Part 1 Festival Time
I bet you didn’t know the Circus is in town” Festival
On a partly cloudy Saturday I headed down the road to Doksom with the aim of reaching Trashigang. I got a series of rides in a van, car, and ta ta (Indian psychedelic bus) to T-Gang to meet Becky. In between rides I stopped at Gom Kora which is hosting a huge festival on Sunday, Monday, and Tuesday. Hundreds of people were already camped along the river and in the bush with tarps and open aired tents. Vendors had set up around Gom Kora proper selling socks, handbags, and all variety of cheaply assembled clothes. Unfortunately very few traditional items were there. The whole scene was a hybrid flea market and carnival with gambling tents, restaurants, and loud Hindi music. The crowd was a mix of Bhutanese in national dress and western dress, Brokpa people, and Indians from Arrunachal Pradesh. The Indians made a three day walk pilgrimage to the site. I accosted a group of Austrian tourist’s running up to engage them in conversation. My next ride took me as far as the infamous Chasm bridge AKA “The Bridge of no Return.” Apparently I am not permitted to overnight out of Yangtse without special permission and paperwork which I did not obtain. With a friendly smile and a Jedi mind trick. I was permitted, “Just this once.”
Just as my last ride arrived in the metropolis I saw Becky strolling up to the central prayer wheel. It would be a blessed weekend indeed. We headed out to the local bakery (an oddity in Asia and especially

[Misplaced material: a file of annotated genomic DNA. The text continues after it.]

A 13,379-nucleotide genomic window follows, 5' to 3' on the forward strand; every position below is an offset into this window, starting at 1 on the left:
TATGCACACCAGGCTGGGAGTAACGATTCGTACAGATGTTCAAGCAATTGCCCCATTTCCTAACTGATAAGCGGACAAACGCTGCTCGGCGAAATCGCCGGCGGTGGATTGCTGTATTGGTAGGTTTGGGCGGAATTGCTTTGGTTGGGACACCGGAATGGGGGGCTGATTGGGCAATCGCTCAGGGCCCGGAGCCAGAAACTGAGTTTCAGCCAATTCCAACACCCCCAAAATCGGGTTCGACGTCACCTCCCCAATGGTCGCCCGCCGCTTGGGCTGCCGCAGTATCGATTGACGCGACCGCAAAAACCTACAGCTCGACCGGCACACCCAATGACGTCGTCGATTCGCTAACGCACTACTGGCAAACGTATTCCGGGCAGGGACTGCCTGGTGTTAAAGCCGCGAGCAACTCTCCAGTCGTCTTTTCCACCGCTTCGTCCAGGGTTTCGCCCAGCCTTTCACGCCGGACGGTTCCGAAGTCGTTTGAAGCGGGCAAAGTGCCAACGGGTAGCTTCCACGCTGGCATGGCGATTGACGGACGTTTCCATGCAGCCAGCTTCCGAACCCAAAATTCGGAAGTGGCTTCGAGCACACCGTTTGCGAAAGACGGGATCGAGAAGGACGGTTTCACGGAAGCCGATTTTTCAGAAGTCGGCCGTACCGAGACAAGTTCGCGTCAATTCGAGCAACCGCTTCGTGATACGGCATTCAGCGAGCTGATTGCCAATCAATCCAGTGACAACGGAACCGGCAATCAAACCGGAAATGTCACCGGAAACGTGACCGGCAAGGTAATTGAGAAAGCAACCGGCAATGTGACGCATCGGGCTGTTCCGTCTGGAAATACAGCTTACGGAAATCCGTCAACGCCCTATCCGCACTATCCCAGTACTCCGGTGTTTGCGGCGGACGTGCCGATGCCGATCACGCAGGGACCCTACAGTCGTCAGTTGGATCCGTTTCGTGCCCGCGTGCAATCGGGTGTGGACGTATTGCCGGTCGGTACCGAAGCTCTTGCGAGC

) to get some sweet and salty treats. We then checked out various hotels before settling on one. We got room 108 the most auspicious of the Buddhist numbers at an inn on top of a prominent hill. We milled around the streets of T-Gang in the gloaming wandering to the Trashigang Dzong which was bathed in subtle natural and bulb light. One could feel the history in the soft and warm spring air. We found a veranda typed enclosure for dinner. I had chicken chow mien which was sublime. At dinner we met the education officer of Trashigang district and had a lengthy and pleasant conversation. We roamed onward being chased by vicious hounds finally winding up back at the hotel. In the lobby we ran into the Austrian tourists and their friends and had another conversation. Becky later told me I was using frenetic hand gestures which are my alibi in the classroom. I offered them my contact information and invited them to Tsenkharla if their itinerary permitted. Becky and I retired to our shared room and lay on twin beds laughing and talking until 4 AM. She spoke of her meeting a “bone healing” shaman in Bhutan Guatemala and her travels in . I talked (too much) of my adventures in Ecuador and lost love. We also spoke hysterically of Bhutanese names, which to me sound like carton birds, Deki Wangmo, Bumpa Zangpo, and Purpa Lhamo AKA Purple Lama. The name Bumpa Zangmo washed into my dreams like a mantra. We had so much fun we never even flicked on the flat screen TV. Korea